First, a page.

Budget workshop spurs talk of economic growth

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Ray Giovanni, left, chairman of the Monroe Economic Development Commission, talks about their efforts to promote businesses at a Town Council budget workshop Wednesday.

MONROE, Conn. — Does Monroe need an economic development director, whose full time job is attracting desirable businesses to the town’s commercial centers? That was one topic of discussion at a Town Council budget workshop Wednesday night.

Councilman Jason Maur asked Economic Development Commission Chairman Ray Giovanni if it would be helpful to have a town employee working closely with his commission to spur economic growth.

“I think working at the bank here, I am aware of the pulse of the community,” Giovanni said of his position as branch manager of Union Savings Bank. “It’s a great thought. It needs to be vetted.”

However, if someone is hired who is not a Monroe resident, Giovanni said it would take one-to-two years to learn about the town, before the employee is fully up and running. He said EDC members already have that knowledge.

“Knowledge is great, but there’s also time,” Maur said, adding the position would be filled by “someone pursuing it on a daily basis, working directly with the committee.”

“Yes, it could be helpful,” Giovanni said, before adding there are budget constraints.

“On the other hand, if that person brought in an influx of businesses, it could pay for that salary,” Maur said.

Growth of the grand list

The shaded column shows Monroe’s net grand list.

Giovanni talked about an annual EDC event, in which 100 to 120 commercial brokers tour available commercial properties in town.

Councilwoman Jennifer Aguilar, a Democrat, asked what that has brought that town, because she said Monroe’s grand list has gone down for 10 years.

Council Vice Chairman Sean O’Rourke, a Republican, asked First Selectman Ken Kellogg, also a Republican, when he was first elected and Kellogg said 2017, adding the grand list has gone up steadily in each of the last three years.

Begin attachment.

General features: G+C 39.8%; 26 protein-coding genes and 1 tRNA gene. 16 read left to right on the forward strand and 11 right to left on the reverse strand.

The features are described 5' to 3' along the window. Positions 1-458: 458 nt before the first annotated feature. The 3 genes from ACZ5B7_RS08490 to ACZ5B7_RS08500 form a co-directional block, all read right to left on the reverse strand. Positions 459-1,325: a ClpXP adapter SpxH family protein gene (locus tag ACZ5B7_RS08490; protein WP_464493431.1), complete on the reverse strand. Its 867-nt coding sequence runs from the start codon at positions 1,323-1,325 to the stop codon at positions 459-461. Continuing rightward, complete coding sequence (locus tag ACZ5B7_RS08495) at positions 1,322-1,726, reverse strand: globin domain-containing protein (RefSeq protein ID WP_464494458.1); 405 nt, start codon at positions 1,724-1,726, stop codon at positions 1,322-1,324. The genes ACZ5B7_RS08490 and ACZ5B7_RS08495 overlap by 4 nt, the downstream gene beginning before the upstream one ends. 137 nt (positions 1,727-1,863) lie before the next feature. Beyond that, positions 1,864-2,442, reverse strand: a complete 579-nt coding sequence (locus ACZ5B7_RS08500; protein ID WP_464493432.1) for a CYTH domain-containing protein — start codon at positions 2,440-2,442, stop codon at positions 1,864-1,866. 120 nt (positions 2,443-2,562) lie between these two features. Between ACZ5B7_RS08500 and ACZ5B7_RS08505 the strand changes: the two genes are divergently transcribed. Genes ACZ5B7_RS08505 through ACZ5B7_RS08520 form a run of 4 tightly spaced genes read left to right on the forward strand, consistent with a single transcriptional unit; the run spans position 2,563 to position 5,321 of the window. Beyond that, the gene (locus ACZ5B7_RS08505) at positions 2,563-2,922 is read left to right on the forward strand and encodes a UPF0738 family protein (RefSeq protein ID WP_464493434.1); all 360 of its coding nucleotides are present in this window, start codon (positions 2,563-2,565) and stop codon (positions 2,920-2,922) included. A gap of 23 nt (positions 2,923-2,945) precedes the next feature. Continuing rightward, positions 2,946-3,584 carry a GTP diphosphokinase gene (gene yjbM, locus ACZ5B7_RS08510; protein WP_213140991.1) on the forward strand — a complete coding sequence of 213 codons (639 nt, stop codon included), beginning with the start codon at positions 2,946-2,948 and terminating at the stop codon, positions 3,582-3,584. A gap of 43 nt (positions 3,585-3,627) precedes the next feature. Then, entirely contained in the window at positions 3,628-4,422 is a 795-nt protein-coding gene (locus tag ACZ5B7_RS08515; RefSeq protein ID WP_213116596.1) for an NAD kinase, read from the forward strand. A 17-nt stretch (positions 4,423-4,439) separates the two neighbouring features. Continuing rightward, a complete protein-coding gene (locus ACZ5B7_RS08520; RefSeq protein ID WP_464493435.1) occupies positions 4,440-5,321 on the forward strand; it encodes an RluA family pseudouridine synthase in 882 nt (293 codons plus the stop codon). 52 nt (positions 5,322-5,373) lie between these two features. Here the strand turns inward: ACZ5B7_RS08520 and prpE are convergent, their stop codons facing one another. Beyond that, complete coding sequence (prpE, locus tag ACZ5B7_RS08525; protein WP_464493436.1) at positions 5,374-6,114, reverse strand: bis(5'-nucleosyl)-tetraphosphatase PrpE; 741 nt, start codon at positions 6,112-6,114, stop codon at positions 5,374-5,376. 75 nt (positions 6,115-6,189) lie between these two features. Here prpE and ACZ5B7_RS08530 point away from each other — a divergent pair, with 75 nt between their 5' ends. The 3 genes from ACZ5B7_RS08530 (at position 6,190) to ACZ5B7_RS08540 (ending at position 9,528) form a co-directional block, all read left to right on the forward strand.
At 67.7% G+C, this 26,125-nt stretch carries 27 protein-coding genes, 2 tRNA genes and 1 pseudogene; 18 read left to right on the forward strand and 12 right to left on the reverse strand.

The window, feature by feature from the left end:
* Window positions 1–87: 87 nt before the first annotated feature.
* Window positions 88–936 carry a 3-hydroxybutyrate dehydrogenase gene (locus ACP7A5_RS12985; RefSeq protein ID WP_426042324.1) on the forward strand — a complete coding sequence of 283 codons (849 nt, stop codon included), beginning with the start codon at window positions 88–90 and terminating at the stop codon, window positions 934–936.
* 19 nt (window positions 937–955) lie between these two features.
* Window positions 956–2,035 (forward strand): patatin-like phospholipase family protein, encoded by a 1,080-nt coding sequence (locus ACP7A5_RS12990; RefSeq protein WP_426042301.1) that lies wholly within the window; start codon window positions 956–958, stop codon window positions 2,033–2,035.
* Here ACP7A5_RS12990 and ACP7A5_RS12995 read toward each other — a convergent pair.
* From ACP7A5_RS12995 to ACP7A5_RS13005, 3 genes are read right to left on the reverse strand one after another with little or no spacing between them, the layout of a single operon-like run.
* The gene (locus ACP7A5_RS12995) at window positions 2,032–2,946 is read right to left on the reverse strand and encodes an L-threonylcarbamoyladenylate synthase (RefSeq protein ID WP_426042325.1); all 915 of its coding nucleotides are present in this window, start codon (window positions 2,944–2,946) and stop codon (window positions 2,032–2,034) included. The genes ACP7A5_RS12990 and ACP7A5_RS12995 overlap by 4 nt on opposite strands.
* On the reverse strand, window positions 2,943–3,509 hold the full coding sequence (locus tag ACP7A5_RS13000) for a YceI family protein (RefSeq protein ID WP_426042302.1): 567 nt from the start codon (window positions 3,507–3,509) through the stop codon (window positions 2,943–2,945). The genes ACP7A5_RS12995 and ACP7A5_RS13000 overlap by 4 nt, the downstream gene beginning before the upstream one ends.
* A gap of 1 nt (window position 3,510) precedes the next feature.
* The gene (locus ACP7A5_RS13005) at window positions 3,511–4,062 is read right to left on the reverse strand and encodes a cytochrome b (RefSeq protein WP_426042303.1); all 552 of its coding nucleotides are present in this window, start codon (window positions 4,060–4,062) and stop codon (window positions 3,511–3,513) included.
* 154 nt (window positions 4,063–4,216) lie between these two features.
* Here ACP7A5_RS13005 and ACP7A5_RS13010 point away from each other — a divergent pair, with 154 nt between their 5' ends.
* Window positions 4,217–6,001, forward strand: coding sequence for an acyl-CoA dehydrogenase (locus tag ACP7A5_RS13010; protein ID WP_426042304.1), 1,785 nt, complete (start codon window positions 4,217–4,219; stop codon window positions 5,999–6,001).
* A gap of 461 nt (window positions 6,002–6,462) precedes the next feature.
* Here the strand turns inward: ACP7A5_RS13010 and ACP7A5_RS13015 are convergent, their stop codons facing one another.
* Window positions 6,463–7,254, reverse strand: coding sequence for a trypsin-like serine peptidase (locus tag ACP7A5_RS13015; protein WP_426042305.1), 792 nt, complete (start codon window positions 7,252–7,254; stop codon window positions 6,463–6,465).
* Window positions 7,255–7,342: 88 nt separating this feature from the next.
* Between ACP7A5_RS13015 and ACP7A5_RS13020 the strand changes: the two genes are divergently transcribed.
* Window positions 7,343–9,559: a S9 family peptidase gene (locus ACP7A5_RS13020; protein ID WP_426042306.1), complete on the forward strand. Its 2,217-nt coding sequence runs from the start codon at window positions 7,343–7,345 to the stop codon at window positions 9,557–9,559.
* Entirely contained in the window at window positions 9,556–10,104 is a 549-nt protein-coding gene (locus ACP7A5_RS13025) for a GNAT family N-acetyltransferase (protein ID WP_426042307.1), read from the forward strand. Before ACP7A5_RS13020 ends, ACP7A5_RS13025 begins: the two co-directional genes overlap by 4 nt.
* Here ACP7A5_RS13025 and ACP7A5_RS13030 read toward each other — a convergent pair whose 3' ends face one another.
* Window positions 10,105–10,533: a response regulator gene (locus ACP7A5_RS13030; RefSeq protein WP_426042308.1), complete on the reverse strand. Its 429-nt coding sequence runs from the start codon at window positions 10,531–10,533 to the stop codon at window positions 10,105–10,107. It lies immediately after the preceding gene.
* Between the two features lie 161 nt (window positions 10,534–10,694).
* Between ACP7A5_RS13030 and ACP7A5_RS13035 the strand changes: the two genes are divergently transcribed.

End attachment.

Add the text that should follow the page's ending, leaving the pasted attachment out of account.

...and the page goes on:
So O’Rourke said the lack of growth in the grand list was an inaccurate narrative.

When O’Rourke said he thought the brokers event was something that should be expanded, some Democrats asked if he was advocating spending more money.

“I’m quite happy with the o.6 percent,” he said of the increase proposed in Kellogg’s municipal budget proposal.

Next steps

Kellogg’s $91.5 million town budget, which carries a 2.6 percent tax increase, includes $29,132,349 for town services, a $174,848 increase from current municipal spending.

The Town Council only reviews the municipal budget, which it can revise if the majority believes changes should be made.

Its second workshop was held Wednesday night, covering the EDC, police, finance, human resources, senior and social services.

Because municipal spending would only rise by o.6 percent, Council members have questioned department heads more about what they’re spending on and their future needs, rather than scrutinizing the proposed increases.

Councilman Kevin Reid recommended forgoing next Tuesday’s workshop, before wrapping everything up at a special meeting on Thursday at 6 p.m. and there was unanimous agreement.

Once the Town Council acts on the budget, the entire town budget will go before the Board of Finance, which can make changes to the town side and to the total dollar amount on the education side.

Kellogg’s 2020-21 budget proposal includes $59,540,842 for Monroe’s schools, which is $2,294,102 or 4.01 percent more than the current budget. He had reduced the Board of Education proposal by $500,000.

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